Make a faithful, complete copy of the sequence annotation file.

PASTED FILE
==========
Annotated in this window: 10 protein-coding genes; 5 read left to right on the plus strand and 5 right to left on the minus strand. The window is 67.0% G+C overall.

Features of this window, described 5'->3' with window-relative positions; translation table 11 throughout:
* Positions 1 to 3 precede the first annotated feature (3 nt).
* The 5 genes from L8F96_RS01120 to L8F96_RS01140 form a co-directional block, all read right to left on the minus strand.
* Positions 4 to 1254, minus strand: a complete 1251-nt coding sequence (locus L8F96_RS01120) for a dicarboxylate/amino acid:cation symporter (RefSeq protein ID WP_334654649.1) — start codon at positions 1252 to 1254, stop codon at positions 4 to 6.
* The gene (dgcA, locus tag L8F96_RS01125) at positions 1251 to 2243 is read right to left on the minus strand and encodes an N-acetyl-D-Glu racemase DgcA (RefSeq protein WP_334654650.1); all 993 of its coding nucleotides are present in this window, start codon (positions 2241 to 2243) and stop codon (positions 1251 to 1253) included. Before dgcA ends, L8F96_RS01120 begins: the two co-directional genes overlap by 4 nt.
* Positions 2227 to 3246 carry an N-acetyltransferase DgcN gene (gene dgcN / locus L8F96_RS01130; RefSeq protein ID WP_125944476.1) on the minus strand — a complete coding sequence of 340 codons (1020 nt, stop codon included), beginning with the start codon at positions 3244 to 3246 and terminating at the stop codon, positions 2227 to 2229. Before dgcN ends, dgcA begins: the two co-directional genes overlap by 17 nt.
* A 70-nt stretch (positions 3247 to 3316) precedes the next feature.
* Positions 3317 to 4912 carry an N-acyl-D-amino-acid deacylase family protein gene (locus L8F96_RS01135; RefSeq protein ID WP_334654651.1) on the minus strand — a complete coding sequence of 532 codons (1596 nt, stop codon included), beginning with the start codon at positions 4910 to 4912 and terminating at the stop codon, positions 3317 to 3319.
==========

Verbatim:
Annotated in this window: 10 protein-coding genes; 5 read left to right on the plus strand and 5 right to left on the minus strand. The window is 67.0% G+C overall.

Features of this window, described 5'->3' with window-relative positions; translation table 11 throughout:
* Positions 1 to 3 precede the first annotated feature (3 nt).
* The 5 genes from L8F96_RS01120 to L8F96_RS01140 form a co-directional block, all read right to left on the minus strand.
* Positions 4 to 1254, minus strand: a complete 1251-nt coding sequence (locus L8F96_RS01120) for a dicarboxylate/amino acid:cation symporter (RefSeq protein ID WP_334654649.1) — start codon at positions 1252 to 1254, stop codon at positions 4 to 6.
* The gene (dgcA, locus tag L8F96_RS01125) at positions 1251 to 2243 is read right to left on the minus strand and encodes an N-acetyl-D-Glu racemase DgcA (RefSeq protein WP_334654650.1); all 993 of its coding nucleotides are present in this window, start codon (positions 2241 to 2243) and stop codon (positions 1251 to 1253) included. Before dgcA ends, L8F96_RS01120 begins: the two co-directional genes overlap by 4 nt.
* Positions 2227 to 3246 carry an N-acetyltransferase DgcN gene (gene dgcN / locus L8F96_RS01130; RefSeq protein ID WP_125944476.1) on the minus strand — a complete coding sequence of 340 codons (1020 nt, stop codon included), beginning with the start codon at positions 3244 to 3246 and terminating at the stop codon, positions 2227 to 2229. Before dgcN ends, dgcA begins: the two co-directional genes overlap by 17 nt.
* A 70-nt stretch (positions 3247 to 3316) precedes the next feature.
* Positions 3317 to 4912 carry an N-acyl-D-amino-acid deacylase family protein gene (locus L8F96_RS01135; RefSeq protein ID WP_334654651.1) on the minus strand — a complete coding sequence of 532 codons (1596 nt, stop codon included), beginning with the start codon at positions 4910 to 4912 and terminating at the stop codon, positions 3317 to 3319.